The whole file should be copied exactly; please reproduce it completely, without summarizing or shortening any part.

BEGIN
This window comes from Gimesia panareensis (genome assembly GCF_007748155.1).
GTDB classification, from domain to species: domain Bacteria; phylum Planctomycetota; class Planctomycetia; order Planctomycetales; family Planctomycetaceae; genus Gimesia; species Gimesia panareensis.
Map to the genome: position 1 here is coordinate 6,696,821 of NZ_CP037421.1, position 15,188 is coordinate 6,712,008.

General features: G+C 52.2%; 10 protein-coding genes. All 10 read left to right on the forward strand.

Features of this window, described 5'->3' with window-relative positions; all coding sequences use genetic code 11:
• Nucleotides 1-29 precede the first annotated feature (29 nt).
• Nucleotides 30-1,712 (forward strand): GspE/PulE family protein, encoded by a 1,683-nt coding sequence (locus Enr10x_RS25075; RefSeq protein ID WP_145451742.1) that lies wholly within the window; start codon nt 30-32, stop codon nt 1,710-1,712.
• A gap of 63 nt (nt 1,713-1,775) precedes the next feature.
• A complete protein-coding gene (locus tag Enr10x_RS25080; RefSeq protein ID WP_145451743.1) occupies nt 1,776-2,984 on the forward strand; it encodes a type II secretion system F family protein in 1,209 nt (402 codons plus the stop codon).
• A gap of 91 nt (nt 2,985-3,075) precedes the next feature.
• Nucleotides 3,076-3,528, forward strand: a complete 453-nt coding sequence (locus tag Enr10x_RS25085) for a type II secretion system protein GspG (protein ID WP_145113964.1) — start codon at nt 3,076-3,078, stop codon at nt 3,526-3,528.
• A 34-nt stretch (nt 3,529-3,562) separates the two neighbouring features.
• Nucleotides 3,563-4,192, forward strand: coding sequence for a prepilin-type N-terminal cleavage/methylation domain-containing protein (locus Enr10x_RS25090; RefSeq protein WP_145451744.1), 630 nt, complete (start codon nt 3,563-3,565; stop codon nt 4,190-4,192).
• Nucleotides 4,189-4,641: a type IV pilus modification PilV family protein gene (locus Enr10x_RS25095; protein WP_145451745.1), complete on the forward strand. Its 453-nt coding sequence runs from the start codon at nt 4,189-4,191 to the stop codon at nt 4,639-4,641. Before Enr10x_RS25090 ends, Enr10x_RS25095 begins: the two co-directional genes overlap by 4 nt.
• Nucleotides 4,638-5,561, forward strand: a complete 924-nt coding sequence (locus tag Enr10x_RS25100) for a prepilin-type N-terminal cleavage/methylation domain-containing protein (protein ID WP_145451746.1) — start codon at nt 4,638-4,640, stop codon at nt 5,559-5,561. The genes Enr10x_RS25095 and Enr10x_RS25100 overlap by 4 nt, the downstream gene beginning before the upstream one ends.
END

This window comes from Gimesia panareensis (genome assembly GCF_007748155.1).
GTDB classification, from domain to species: domain Bacteria; phylum Planctomycetota; class Planctomycetia; order Planctomycetales; family Planctomycetaceae; genus Gimesia; species Gimesia panareensis.
Map to the genome: position 1 here is coordinate 6,696,821 of NZ_CP037421.1, position 15,188 is coordinate 6,712,008.

General features: G+C 52.2%; 10 protein-coding genes. All 10 read left to right on the forward strand.

Features of this window, described 5'->3' with window-relative positions; all coding sequences use genetic code 11:
• Nucleotides 1-29 precede the first annotated feature (29 nt).
• Nucleotides 30-1,712 (forward strand): GspE/PulE family protein, encoded by a 1,683-nt coding sequence (locus Enr10x_RS25075; RefSeq protein ID WP_145451742.1) that lies wholly within the window; start codon nt 30-32, stop codon nt 1,710-1,712.
• A gap of 63 nt (nt 1,713-1,775) precedes the next feature.
• A complete protein-coding gene (locus tag Enr10x_RS25080; RefSeq protein ID WP_145451743.1) occupies nt 1,776-2,984 on the forward strand; it encodes a type II secretion system F family protein in 1,209 nt (402 codons plus the stop codon).
• A gap of 91 nt (nt 2,985-3,075) precedes the next feature.
• Nucleotides 3,076-3,528, forward strand: a complete 453-nt coding sequence (locus tag Enr10x_RS25085) for a type II secretion system protein GspG (protein ID WP_145113964.1) — start codon at nt 3,076-3,078, stop codon at nt 3,526-3,528.
• A 34-nt stretch (nt 3,529-3,562) separates the two neighbouring features.
• Nucleotides 3,563-4,192, forward strand: coding sequence for a prepilin-type N-terminal cleavage/methylation domain-containing protein (locus Enr10x_RS25090; RefSeq protein WP_145451744.1), 630 nt, complete (start codon nt 3,563-3,565; stop codon nt 4,190-4,192).
• Nucleotides 4,189-4,641: a type IV pilus modification PilV family protein gene (locus Enr10x_RS25095; protein WP_145451745.1), complete on the forward strand. Its 453-nt coding sequence runs from the start codon at nt 4,189-4,191 to the stop codon at nt 4,639-4,641. Before Enr10x_RS25090 ends, Enr10x_RS25095 begins: the two co-directional genes overlap by 4 nt.
• Nucleotides 4,638-5,561, forward strand: a complete 924-nt coding sequence (locus tag Enr10x_RS25100) for a prepilin-type N-terminal cleavage/methylation domain-containing protein (protein ID WP_145451746.1) — start codon at nt 4,638-4,640, stop codon at nt 5,559-5,561. The genes Enr10x_RS25095 and Enr10x_RS25100 overlap by 4 nt, the downstream gene beginning before the upstream one ends.